Easiglaze Blog | Tips and Ideas

Condensation in Double Glazing Windows? Use Hair Dryer

Condensation-in-Double-Glazing-Windows

One of the most frustrating things that can happen in the home can be an issue with your double glazing. When it comes to double glazing issues, none are more frustrating than internal condensation. Today we are going to look at this issue, and we will also look at how to address it quickly.

There Is Condensation In My Glazing, Why?

Condensation between the panes in your glazing can look aesthetically disturbing, and it can also block light and give a room a dulling effect in some extreme cases. If you find you have condensation between the panes, this would immediately suggest that there could be an issue with the sealed unit of the windows.

The sealed unit of the window is the outer seal than surrounds the glass pane. When this seal fails, it allows moisture to enter. This moisture presents in the form of condensation.

More often than not, double glazing can show condensation because of temperature. Temperature plays the most significant part in condensation appearance, simply put, when the surface of the window is at a lower temperature than that of the room, condensation can form. The condensation can, however, only form between the panes if the surrounding sealant has failed.

If this condensation is left untreated, this condensation can cause issues not only with your glazing but also to the surfaces below. Water allowed to run onto lower surfaces may cause wet and dry rot or even black mould.

Well, Why Now?

The first thing you should note is that this problem may have been around for quite a while. Condensation tends to show up when the climate starts to change. At the time when the colder nights start to draw in, the thermostat gets turned up, and we settle in for nice long hot baths, this is generally when the condensation will be most prominent.

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The easiest way to think about it is this when you take a long hot bath; your bathroom mirror steams up. The mirror is filled with condensation, and if this condensation can find its way through the seal of your double glazing, it will also take home between the panes of glass.

Of course, one thing you should be thankful for it that the external seal of the glazing is working correctly. The condensation is forming between your panes as it has nowhere else to go, this is a great way to know your glazing is almost working effectively, apart from, of course, that ungodly sight between your panes of glass.

What Else Could Cause It?

The condensation itself can be caused by many other factors, so there are some other things you should take into account. In the majority of cases, the condensation will appear as we said earlier, because of the humidity. The two rooms most likely to form heavy inner pane condensation are the kitchen and the bathroom. These are the two rooms of the house where the moisture and humidity are at their highest.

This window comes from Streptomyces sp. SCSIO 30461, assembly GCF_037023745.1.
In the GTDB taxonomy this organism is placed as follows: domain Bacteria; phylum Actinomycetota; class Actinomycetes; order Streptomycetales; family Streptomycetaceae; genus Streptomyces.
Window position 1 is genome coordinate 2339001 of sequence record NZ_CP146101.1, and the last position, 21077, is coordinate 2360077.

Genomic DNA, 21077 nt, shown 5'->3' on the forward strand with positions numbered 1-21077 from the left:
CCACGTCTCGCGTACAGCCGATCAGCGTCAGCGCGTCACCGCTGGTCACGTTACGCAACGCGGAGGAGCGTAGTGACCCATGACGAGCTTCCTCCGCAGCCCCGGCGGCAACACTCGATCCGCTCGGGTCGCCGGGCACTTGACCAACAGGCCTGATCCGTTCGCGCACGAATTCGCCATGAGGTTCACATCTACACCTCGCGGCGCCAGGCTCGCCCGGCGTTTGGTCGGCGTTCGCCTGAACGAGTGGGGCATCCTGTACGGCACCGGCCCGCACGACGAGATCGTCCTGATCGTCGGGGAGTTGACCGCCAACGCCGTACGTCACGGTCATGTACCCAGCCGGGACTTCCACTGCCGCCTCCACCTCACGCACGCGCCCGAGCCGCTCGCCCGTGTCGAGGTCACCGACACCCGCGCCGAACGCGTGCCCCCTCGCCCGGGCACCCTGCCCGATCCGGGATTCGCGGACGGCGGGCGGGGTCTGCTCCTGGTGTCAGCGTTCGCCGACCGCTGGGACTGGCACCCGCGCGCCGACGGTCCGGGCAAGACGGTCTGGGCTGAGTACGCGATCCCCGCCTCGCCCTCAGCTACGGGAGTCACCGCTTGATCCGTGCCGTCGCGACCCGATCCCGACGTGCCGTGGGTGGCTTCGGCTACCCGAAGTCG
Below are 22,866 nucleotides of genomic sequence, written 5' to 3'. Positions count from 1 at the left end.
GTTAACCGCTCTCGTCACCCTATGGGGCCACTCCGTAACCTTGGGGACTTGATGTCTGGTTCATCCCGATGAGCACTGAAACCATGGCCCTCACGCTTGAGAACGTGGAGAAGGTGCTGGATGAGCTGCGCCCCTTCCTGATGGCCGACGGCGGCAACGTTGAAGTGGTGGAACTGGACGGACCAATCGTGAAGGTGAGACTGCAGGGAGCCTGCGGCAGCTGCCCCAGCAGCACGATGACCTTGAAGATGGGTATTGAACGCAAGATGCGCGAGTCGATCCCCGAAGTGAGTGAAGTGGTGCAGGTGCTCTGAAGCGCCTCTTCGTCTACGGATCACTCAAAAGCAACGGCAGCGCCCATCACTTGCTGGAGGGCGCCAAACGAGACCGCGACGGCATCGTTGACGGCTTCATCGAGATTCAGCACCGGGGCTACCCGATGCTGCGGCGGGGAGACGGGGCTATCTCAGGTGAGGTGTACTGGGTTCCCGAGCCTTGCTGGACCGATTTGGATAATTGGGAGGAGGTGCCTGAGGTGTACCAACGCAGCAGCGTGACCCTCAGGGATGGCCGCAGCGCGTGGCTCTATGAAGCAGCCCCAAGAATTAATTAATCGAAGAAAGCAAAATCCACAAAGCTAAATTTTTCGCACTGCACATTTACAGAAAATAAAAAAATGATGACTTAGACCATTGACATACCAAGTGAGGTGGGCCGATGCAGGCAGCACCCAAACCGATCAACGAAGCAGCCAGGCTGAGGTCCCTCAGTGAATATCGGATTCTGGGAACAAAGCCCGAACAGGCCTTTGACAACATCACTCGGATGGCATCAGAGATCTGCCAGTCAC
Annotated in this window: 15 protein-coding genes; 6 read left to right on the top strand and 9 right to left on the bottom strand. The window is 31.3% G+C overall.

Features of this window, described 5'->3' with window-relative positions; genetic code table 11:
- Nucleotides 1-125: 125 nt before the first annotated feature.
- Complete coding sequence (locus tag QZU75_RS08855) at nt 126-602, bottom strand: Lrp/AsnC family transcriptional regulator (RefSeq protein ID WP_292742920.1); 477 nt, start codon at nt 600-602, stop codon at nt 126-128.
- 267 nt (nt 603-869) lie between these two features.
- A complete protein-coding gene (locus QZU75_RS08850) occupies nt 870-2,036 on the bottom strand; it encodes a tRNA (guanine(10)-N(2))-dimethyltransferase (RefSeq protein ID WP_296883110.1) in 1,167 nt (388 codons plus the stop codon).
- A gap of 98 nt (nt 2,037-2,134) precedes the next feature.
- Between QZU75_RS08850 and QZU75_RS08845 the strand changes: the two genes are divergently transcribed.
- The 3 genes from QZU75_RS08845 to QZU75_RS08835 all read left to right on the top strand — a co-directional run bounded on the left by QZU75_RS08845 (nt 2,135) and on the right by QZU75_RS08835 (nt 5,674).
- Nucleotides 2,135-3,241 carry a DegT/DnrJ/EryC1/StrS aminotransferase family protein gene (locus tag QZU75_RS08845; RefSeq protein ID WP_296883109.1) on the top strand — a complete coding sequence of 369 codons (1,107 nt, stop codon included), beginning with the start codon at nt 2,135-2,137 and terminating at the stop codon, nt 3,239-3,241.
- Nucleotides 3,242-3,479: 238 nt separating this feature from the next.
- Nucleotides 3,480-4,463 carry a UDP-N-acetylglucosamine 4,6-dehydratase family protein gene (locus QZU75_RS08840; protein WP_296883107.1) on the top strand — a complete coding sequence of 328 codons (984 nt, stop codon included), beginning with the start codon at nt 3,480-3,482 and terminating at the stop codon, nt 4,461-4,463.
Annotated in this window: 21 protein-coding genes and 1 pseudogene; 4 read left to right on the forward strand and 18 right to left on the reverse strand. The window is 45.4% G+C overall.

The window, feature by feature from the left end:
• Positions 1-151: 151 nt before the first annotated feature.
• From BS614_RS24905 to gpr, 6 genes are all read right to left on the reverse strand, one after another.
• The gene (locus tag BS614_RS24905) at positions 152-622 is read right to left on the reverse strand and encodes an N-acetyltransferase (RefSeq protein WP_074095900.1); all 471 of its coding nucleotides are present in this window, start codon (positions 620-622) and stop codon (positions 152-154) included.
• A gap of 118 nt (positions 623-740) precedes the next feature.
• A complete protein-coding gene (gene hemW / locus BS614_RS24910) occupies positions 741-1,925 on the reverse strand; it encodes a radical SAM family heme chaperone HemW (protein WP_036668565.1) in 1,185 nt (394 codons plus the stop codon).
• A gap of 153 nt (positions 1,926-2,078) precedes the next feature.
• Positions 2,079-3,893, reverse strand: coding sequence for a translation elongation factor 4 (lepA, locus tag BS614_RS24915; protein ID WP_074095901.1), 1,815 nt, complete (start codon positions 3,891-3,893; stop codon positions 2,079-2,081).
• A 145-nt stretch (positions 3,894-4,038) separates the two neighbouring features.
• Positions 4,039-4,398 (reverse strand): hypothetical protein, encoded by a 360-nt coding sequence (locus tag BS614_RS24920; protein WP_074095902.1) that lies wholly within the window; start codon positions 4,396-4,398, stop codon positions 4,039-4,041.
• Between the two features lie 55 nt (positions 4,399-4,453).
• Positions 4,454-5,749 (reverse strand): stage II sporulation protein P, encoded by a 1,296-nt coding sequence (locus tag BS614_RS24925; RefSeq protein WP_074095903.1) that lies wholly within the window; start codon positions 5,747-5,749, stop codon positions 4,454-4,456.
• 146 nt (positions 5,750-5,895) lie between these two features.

A property that has also recently undertaken a large amount of construction work is also at risk. If the property, for example, has undergone a remodel with plastering, wet plaster contains high levels of moisture. These levels of moisture are also found in concrete and paint. Why most would believe these items would dry in just a few days, the truth is, especially with concrete and plaster, the drying process can take up to six months.

Are There Any Solutions?

Luckily enough, when it comes to condensation between the panes of your double glazing, there are a number of ways it can be addressed. The majority of these ways are, however, quick fixes and not permanent solutions:

  • A Hair Dryer – One of the most popular answers and the fastest repair is to use a hairdryer. Many homeowners nowadays have a shared issue when it comes to removing condensation. This solution seems to be a quick fix for all. Applying heat to the window with a hairdryer will quickly help the moisture disappears. You should also be careful when using a hairdryer to ensure the temperature is not too high. The hair dryer should also be kept away from the seals, overheating the seals could worsen the issue over time.
  • Ventilation – The key to ridding your double glazing of condensation is understanding the primary cause. As mentioned previously, when the humidity cannot escape, it forms as condensation. Simple solutions, such as opening windows a small amount, especially after a shower, will help the air circulate. The use of extractor fans in the kitchen and bathroom area will also help reduce the amount of condensation.
  • Dehumidify – Another solution for a quick fix can be a dehumidifier. Having one of these in a problem area that can help massively. They understandably may not be ideal for some, and the yearly cost of running one may work out more expensive than a brand new window.

One thing to take into account is the importance of monitoring the condensation issue. Condensation obviously causes water droplets. Water droplets can eventually create a damp problem in the home. Mould and damp can, in fact, be very detrimental to your health, so it is imperative to keep an eye on these situations.

Permanent Fix

As mentioned, the previous section was just a collection of temporary fixes, and you may find that some of them suit you as permanent fixes. One thing you should take note of though is that condensation between your window panes is serious.

The issue could just be a simple as a sealant issue; simple sealant issues can be addressed very easily. The problems come when the sealant unit has wholly failed, and the cold is no longer being kept at bay.

In some cases the solution may be as simple as changing the glazing, there are however cases where the lifespan of the windows has run its course, and new units are required.


Condensation-in-Double-Glazing-Windows

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